Part 1

Part 1: Traditional Games and Heavy Rain

In Roger Ebert’s response to Santiago’s talk, Ebert at one point claims that video games are not art because of their ties to classical games, he states “One obvious difference between art and games is that you can win a game. It has rules, points, objectives, and an outcome. Santiago might cite [an] immersive game without points or rules, but I would say then it ceases to be a game and becomes a representation of a story, a novel, a play, dance, a film. Those are things you cannot win; you can only experience them” (http://blogs.suntimes.com/ebert/2010/04/video_games_can_never_be_art.html).

Jesper Juul reinforces this notion in his book, Half-Real when he outlines the history of video games, explaining that they developed from classical game forms such as chess and ancient Egyptian card games: “…video games are a comparatively new cultural form, intimately linked to the appearance of computers… However, if we think of video games as games, they are… continuations of a history of games that predate these by millennia.” However, it is my belief that this issue is a bit more complicated then these sources have made it out to be.

When Ebert says, “you can win a game,” intrinsic in this statement is the fact that you can also lose games. What then, would Ebert, or someone who shares his beliefs, say to a game such as Heavy Rain? In the video clip above, we see a sequence wherein, by all means, the player “fails” their given task (to properly play the piano). However, the game does not stop, it does not force the player to try again until they get it right, it does not tell them that they have lost. Instead, the game incorporates this “failure” into the storyline. However, the player knows that they have “failed” this task. Why?

As Mike Thomsen puts it in his article Contrarion Corner: Heavy Rain:

“There is no competition in Heavy Rain. Fail states result in your character behaving like a klutz for a few seconds. Payoffs aren’t the obsequious bursts of blood and wailing cries of enemy clones, but purely experiential. Without the nattering possibility of failure, I found my mind wandering, filling in the gaps between button press and action with my own sense memories.”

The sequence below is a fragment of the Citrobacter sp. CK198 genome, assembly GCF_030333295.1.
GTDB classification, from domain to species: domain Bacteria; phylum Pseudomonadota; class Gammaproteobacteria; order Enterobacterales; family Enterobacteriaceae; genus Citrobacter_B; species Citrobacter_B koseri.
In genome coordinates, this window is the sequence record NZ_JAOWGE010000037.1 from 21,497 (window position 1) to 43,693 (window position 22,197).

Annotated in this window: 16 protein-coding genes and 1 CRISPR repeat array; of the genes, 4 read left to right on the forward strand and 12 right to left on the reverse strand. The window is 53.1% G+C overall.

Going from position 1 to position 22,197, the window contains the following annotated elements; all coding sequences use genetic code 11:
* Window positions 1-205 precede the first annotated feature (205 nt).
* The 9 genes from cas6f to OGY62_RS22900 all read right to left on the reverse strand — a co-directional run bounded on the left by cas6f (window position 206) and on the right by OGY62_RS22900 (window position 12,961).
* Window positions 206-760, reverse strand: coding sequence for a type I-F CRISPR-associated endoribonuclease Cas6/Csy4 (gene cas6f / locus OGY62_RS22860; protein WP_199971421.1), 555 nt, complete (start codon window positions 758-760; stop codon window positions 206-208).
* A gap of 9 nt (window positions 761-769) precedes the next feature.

As Juul and others have pointed out, games must have rules, and video games are no different. What Heavy Rain does is simply set up a world that is seemingly parallel to our own, and as such, the player fills in the rules of the game with their own conception of how this world works. They know that failing to catch the killer is a “failure” because in their own life they would feel as if they failed to catch the killer. On a more subtle level, they know that not keeping Ethan’s children happy is a “failure” because they, too, would like to keep their children pleased. Ethan greets his son on his birthday in the opening segment of Heavy Rain.

Ethan greets his son on his birthday in the opening segment of Heavy Rain

What makes rules a separating factor between games and art is the fact that, in games, these rules have consequences on the play of the game itself. If you fail to play chess according to the rules of the game, the game cannot continue, or at the very least it ceases to be chess. In Heavy Rain, however, the consequences of these rules have a narratological effect instead, essentially altering how one views the story presented in Heavy Rain (that is, whether they discover who the killer is, whether they save the character’s son, etc.).

Continue to Part 2


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